By Mohammed Abbas - Analysis
BAGHDAD (Reuters) - Iraq’s Shi‘ite Muslim voters chose nationalism and security over religion in local polls, backing allies of the prime minister in a vote that could give them the upper hand in parliamentary elections later this year.
Results from Saturday’s election showed Prime Minister Nuri al-Maliki’s allies trounced the Supreme Islamic Iraqi Council (ISCI), which had dominated the Shi‘ite south, by coming first in eight of the nine southern provinces.
Maliki heads the Dawa Party, an Islamist group, but the coalition it led in the polls made little mention of religion.
Instead it sought to seek credit for growing security and promoted a message of national unity to voters tired of years of sectarian bloodshed and a failure to deliver services under the largely religious leaders in charge since 2005.
“It’s not a backlash against religion, it’s a backlash against promises made in terms of sectarian identity,” said Toby Dodge, an Iraq expert at the University of London.
ISCI, which has ties to a powerful militia formed in Iran, had said it expected to do well in the vote. Instead, Maliki’s coalition routed it from its stronghold in the southern province of Najaf, and won a landslide in the oil-producing southern province of Basra as well as the capital Baghdad.
Last month’s provincial election was Iraq’s most peaceful vote since the 2003 U.S.-led invasion.
Big wins for Maliki’s followers mark a major shift in Iraqi politics away from religious identity, pulling the rug out from under ISCI, once Iraq’s most powerful group among the Shi‘ite majority but which failed to come first in a single province.
ISCI ran an overtly religious campaign, invoking Shi‘ite ritual and its perceived closeness to Iraq’s top Shi‘ite clergy, or Marjaiya, headed by revered cleric Grand Ayatollah Ali al-Sistani, despite his wish to remain above the political fray.
ISCI’s losses bode ill for it ahead of parliamentary polls due later this year, raising fears over its next move.
“Will ISCI accept this, or will they resort to sabotage, to armed conflict, or other things?” Ghassan al-Atiyyah of the Iraq Foundation for Democracy and Development said.
Formed in exile in Iran during Saddam Hussein’s reign, ISCI is well funded, and many resent its perceived foreign backing. Many voters say they have not seen much improvement in the southern provinces ISCI has controlled since 2005.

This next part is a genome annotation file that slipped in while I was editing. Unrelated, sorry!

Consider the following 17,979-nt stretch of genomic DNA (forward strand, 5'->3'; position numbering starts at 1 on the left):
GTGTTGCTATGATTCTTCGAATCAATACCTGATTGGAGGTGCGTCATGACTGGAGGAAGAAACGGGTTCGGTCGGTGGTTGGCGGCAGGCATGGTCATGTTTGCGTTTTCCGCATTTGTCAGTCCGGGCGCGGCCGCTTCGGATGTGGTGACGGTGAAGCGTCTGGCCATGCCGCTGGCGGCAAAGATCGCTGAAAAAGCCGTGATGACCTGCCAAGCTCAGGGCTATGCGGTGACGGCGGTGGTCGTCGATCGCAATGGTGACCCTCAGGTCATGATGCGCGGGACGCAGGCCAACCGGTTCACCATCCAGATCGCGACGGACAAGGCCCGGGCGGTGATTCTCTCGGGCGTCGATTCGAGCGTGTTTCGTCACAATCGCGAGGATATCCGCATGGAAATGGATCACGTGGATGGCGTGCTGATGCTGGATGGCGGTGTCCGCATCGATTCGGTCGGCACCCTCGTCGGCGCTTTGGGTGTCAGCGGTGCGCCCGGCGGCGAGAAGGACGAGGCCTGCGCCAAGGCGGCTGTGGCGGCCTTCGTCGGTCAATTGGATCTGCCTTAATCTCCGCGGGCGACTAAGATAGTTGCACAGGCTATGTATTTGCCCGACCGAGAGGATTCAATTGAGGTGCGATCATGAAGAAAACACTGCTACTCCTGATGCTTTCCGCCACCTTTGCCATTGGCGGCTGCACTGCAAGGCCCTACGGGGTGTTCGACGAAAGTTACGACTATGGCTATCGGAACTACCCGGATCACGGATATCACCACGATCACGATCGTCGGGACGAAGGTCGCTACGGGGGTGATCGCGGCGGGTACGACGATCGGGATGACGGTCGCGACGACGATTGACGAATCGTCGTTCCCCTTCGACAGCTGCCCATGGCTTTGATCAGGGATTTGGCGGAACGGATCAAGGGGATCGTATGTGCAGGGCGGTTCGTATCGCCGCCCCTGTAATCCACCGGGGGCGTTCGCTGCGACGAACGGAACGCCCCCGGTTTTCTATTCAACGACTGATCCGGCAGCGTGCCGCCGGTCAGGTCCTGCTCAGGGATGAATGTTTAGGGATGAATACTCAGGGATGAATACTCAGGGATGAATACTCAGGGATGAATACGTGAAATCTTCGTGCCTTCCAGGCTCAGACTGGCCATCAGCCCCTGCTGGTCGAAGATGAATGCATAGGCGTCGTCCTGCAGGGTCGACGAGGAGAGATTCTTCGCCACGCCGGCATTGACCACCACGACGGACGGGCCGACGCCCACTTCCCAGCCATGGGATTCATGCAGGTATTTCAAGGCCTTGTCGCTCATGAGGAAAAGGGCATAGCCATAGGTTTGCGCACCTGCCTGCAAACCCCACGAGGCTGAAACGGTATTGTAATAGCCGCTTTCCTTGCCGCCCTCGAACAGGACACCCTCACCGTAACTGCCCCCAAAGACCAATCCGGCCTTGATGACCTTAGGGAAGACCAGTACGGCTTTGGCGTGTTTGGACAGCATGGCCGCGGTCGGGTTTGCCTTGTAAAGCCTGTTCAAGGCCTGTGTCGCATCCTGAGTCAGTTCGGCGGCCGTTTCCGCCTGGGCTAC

“It’s the poor governance of the past four years, and its baggage. People have never learned to trust ISCI. They still think of it as an Iranian proxy,” Joost Hiltermann of the International Crisis Group think-tank said.
ISCI had also pushed for an independent Shi‘ite region in Iraq’s south, though little was made of this in their campaign. Maliki, in contrast, called for national unity and a strong central government, and touted the sharp fall in violence in Iraq over the past 18 months.
“Maliki changed his clothes he didn’t mention Islam in his speeches, he didn’t speak as the Dawa Party, but as a secularist would speak, about civil society,” Atiyyah said.
Another key player in the Shi‘ite south, followers of the cleric Moqtada al-Sadr, also eschewed religious campaigning. Confirming the shift away from religion, secularists did well in the vote compared to polls in 2005, when they were sidelined.
Religion loomed over Iraqi politics amid the Sunni-Shi‘ite bloodbath that followed the invasion, and a broad Shi‘ite coalition corralled the Shi‘ite vote four years ago.
“The (coalition) failed in government, and so the Shi‘ite vote is not on the basis of sectarian identity but bread and butter issues, like security and service delivery,” Dodge said.
“That leaves ISCI very vulnerable and exposed,” he added.
ISCI came third and second place in many provinces, and so could still neuter some of Dawa’s influence. It has a lot of money and patronage to dispense when it starts negotiating alliances, analysts say.
However, the party could also implode.
ISCI’s leader Abdul Aziz al-Hakim has cancer, and his son Ammar al-Hakim seems certain to replace him, a hereditary succession that may not please all ISCI members.
Also, a lot of ISCI’s power has derived from its close alliance with the Badr Organisation, which has seats in parliament as well as a powerful armed wing.
“The Badr Organisation will now feel more encouraged to act separately, more independently,” Attiya said.
Editing by Samia Nakhoul